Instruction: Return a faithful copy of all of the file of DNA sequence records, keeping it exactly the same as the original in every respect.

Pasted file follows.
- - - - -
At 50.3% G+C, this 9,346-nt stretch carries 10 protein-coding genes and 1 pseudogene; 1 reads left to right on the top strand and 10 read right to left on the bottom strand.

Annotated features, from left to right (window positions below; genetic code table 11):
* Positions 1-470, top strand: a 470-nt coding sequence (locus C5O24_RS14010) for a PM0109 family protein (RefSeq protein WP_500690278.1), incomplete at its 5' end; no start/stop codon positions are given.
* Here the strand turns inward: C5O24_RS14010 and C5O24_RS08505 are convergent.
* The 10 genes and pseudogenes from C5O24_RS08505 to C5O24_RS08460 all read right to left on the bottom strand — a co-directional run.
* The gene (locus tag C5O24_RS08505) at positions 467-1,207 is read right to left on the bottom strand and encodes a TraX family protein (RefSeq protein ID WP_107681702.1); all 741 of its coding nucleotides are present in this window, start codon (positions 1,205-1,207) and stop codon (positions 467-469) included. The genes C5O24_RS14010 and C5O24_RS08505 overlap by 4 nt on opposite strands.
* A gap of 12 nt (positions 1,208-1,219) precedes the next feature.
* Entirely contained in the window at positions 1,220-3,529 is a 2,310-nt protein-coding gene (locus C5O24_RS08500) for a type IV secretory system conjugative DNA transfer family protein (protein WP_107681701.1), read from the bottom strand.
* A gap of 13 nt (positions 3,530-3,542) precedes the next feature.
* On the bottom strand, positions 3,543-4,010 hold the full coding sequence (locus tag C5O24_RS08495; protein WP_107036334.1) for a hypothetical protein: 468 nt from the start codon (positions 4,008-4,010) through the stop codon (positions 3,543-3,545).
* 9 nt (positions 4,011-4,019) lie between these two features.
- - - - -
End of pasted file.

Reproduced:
At 50.3% G+C, this 9,346-nt stretch carries 10 protein-coding genes and 1 pseudogene; 1 reads left to right on the top strand and 10 read right to left on the bottom strand.

Annotated features, from left to right (window positions below; genetic code table 11):
* Positions 1-470, top strand: a 470-nt coding sequence (locus C5O24_RS14010) for a PM0109 family protein (RefSeq protein WP_500690278.1), incomplete at its 5' end; no start/stop codon positions are given.
* Here the strand turns inward: C5O24_RS14010 and C5O24_RS08505 are convergent.
* The 10 genes and pseudogenes from C5O24_RS08505 to C5O24_RS08460 all read right to left on the bottom strand — a co-directional run.
* The gene (locus tag C5O24_RS08505) at positions 467-1,207 is read right to left on the bottom strand and encodes a TraX family protein (RefSeq protein ID WP_107681702.1); all 741 of its coding nucleotides are present in this window, start codon (positions 1,205-1,207) and stop codon (positions 467-469) included. The genes C5O24_RS14010 and C5O24_RS08505 overlap by 4 nt on opposite strands.
* A gap of 12 nt (positions 1,208-1,219) precedes the next feature.
* Entirely contained in the window at positions 1,220-3,529 is a 2,310-nt protein-coding gene (locus C5O24_RS08500) for a type IV secretory system conjugative DNA transfer family protein (protein WP_107681701.1), read from the bottom strand.
* A gap of 13 nt (positions 3,530-3,542) precedes the next feature.
* On the bottom strand, positions 3,543-4,010 hold the full coding sequence (locus tag C5O24_RS08495; protein WP_107036334.1) for a hypothetical protein: 468 nt from the start codon (positions 4,008-4,010) through the stop codon (positions 3,543-3,545).
* 9 nt (positions 4,011-4,019) lie between these two features.